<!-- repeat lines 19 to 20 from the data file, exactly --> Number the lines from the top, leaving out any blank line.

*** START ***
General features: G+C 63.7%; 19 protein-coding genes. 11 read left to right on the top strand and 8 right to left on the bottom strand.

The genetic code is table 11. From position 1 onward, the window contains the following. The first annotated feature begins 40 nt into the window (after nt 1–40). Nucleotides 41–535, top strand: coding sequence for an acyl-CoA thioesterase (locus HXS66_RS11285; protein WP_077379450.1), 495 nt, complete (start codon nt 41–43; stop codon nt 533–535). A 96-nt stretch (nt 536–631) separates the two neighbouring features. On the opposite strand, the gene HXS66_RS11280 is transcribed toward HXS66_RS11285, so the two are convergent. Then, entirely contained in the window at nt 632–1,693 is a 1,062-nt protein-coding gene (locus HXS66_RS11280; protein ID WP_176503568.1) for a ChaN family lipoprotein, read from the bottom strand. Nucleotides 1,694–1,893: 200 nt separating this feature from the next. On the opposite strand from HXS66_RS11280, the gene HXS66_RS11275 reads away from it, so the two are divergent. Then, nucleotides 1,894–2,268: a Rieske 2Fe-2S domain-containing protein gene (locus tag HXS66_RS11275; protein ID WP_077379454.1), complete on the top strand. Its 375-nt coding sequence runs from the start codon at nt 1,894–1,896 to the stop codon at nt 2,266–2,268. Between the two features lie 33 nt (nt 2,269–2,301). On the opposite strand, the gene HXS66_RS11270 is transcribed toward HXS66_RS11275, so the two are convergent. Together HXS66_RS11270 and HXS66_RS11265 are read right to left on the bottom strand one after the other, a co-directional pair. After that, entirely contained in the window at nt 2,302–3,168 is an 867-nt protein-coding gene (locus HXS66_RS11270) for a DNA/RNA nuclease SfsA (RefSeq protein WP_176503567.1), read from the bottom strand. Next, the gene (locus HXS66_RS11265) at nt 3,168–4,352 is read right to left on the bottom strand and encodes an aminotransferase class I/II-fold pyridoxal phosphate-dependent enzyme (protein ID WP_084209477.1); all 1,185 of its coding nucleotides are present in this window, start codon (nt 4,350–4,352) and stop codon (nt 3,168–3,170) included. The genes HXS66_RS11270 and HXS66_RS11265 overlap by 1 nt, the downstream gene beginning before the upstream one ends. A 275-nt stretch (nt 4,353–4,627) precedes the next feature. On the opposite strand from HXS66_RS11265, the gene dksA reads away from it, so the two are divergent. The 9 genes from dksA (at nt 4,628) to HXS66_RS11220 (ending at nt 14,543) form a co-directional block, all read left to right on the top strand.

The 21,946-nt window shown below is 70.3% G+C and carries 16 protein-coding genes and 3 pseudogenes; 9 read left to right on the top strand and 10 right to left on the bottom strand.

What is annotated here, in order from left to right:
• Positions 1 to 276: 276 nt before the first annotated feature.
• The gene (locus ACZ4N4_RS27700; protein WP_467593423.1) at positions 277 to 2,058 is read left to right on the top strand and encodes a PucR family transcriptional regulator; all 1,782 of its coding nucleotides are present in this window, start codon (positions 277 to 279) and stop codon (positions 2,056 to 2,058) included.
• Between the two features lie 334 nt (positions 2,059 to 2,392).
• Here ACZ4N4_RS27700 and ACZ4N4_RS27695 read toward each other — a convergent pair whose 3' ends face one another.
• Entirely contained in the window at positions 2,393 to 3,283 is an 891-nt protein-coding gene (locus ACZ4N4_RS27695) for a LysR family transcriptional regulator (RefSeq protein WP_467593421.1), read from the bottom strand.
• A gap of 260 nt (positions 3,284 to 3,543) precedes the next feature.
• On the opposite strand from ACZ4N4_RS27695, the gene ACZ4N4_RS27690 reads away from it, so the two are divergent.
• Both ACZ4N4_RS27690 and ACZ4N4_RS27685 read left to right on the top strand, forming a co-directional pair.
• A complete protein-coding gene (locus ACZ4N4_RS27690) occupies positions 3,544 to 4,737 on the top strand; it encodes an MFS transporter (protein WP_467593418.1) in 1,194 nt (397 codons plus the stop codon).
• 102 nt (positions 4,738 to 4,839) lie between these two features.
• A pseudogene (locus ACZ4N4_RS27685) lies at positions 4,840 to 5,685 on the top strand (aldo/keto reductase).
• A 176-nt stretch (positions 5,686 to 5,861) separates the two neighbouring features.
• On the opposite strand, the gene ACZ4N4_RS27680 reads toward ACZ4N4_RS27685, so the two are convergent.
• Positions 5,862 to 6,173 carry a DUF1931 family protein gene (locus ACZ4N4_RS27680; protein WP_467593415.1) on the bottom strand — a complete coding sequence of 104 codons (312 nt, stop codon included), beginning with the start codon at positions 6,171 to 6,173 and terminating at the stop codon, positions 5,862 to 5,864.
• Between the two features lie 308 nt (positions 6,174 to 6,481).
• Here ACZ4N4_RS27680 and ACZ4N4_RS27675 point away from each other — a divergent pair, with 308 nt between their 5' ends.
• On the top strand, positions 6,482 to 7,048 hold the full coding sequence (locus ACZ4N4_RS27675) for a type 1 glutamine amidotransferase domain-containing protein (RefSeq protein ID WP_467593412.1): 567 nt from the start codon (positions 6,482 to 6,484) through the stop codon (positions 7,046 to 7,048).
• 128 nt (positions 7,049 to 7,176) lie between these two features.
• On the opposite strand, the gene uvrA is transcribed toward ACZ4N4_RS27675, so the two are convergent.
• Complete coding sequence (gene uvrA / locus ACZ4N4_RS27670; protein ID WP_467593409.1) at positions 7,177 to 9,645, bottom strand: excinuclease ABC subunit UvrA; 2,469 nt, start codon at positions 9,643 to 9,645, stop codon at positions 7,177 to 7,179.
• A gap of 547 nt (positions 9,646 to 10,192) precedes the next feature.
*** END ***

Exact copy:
• Between the two features lie 308 nt (positions 6,174 to 6,481).
• Here ACZ4N4_RS27680 and ACZ4N4_RS27675 point away from each other — a divergent pair, with 308 nt between their 5' ends.